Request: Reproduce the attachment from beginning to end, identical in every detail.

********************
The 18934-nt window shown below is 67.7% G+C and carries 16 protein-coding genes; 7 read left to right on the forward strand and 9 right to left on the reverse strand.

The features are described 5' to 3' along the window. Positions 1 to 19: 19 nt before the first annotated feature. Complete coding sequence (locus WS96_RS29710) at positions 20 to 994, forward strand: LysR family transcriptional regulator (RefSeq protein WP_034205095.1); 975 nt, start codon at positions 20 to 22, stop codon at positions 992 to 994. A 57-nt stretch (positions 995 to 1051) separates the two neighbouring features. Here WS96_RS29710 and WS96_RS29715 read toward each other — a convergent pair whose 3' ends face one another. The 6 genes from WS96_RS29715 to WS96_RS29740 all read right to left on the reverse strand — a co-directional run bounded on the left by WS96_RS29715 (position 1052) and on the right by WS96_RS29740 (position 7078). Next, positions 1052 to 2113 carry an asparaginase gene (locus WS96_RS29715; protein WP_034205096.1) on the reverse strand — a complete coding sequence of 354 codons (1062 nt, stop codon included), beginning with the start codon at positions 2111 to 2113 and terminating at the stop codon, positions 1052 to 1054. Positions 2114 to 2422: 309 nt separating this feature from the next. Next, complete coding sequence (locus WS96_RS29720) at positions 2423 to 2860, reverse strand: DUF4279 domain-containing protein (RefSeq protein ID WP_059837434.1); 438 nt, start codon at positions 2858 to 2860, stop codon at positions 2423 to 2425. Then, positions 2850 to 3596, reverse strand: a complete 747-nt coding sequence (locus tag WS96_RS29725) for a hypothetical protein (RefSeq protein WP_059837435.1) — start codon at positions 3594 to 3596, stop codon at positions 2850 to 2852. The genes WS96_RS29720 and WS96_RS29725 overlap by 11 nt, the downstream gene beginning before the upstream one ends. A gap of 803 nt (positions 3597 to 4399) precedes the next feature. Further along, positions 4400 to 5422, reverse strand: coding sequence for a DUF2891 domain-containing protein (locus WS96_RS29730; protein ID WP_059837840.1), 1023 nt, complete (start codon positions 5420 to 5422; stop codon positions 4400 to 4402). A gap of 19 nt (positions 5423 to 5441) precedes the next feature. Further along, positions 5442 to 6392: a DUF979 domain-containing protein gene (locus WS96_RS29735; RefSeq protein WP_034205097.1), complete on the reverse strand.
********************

The 18934-nt window shown below is 67.7% G+C and carries 16 protein-coding genes; 7 read left to right on the forward strand and 9 right to left on the reverse strand.

The features are described 5' to 3' along the window. Positions 1 to 19: 19 nt before the first annotated feature. Complete coding sequence (locus WS96_RS29710) at positions 20 to 994, forward strand: LysR family transcriptional regulator (RefSeq protein WP_034205095.1); 975 nt, start codon at positions 20 to 22, stop codon at positions 992 to 994. A 57-nt stretch (positions 995 to 1051) separates the two neighbouring features. Here WS96_RS29710 and WS96_RS29715 read toward each other — a convergent pair whose 3' ends face one another. The 6 genes from WS96_RS29715 to WS96_RS29740 all read right to left on the reverse strand — a co-directional run bounded on the left by WS96_RS29715 (position 1052) and on the right by WS96_RS29740 (position 7078). Next, positions 1052 to 2113 carry an asparaginase gene (locus WS96_RS29715; protein WP_034205096.1) on the reverse strand — a complete coding sequence of 354 codons (1062 nt, stop codon included), beginning with the start codon at positions 2111 to 2113 and terminating at the stop codon, positions 1052 to 1054. Positions 2114 to 2422: 309 nt separating this feature from the next. Next, complete coding sequence (locus WS96_RS29720) at positions 2423 to 2860, reverse strand: DUF4279 domain-containing protein (RefSeq protein ID WP_059837434.1); 438 nt, start codon at positions 2858 to 2860, stop codon at positions 2423 to 2425. Then, positions 2850 to 3596, reverse strand: a complete 747-nt coding sequence (locus tag WS96_RS29725) for a hypothetical protein (RefSeq protein WP_059837435.1) — start codon at positions 3594 to 3596, stop codon at positions 2850 to 2852. The genes WS96_RS29720 and WS96_RS29725 overlap by 11 nt, the downstream gene beginning before the upstream one ends. A gap of 803 nt (positions 3597 to 4399) precedes the next feature. Further along, positions 4400 to 5422, reverse strand: coding sequence for a DUF2891 domain-containing protein (locus WS96_RS29730; protein ID WP_059837840.1), 1023 nt, complete (start codon positions 5420 to 5422; stop codon positions 4400 to 4402). A gap of 19 nt (positions 5423 to 5441) precedes the next feature. Further along, positions 5442 to 6392: a DUF979 domain-containing protein gene (locus WS96_RS29735; RefSeq protein WP_034205097.1), complete on the reverse strand.